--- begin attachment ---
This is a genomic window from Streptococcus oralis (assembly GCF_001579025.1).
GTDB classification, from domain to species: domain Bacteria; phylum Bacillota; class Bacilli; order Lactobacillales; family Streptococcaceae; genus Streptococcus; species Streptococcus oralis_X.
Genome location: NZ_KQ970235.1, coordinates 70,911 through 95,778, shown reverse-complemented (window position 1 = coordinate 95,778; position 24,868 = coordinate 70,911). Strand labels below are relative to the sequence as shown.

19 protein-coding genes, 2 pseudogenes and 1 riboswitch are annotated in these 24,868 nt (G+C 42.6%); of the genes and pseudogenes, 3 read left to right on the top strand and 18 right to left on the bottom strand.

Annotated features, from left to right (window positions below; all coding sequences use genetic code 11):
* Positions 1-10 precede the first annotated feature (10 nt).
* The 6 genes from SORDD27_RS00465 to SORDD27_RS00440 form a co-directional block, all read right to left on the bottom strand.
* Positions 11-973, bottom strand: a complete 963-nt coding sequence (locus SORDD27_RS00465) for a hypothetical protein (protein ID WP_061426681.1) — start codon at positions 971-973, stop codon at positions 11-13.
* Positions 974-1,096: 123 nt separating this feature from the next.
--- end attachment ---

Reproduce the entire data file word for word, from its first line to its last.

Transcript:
This is a genomic window from Streptococcus oralis (assembly GCF_001579025.1).
GTDB classification, from domain to species: domain Bacteria; phylum Bacillota; class Bacilli; order Lactobacillales; family Streptococcaceae; genus Streptococcus; species Streptococcus oralis_X.
Genome location: NZ_KQ970235.1, coordinates 70,911 through 95,778, shown reverse-complemented (window position 1 = coordinate 95,778; position 24,868 = coordinate 70,911). Strand labels below are relative to the sequence as shown.

19 protein-coding genes, 2 pseudogenes and 1 riboswitch are annotated in these 24,868 nt (G+C 42.6%); of the genes and pseudogenes, 3 read left to right on the top strand and 18 right to left on the bottom strand.

Annotated features, from left to right (window positions below; all coding sequences use genetic code 11):
* Positions 1-10 precede the first annotated feature (10 nt).
* The 6 genes from SORDD27_RS00465 to SORDD27_RS00440 form a co-directional block, all read right to left on the bottom strand.
* Positions 11-973, bottom strand: a complete 963-nt coding sequence (locus SORDD27_RS00465) for a hypothetical protein (protein ID WP_061426681.1) — start codon at positions 971-973, stop codon at positions 11-13.
* Positions 974-1,096: 123 nt separating this feature from the next.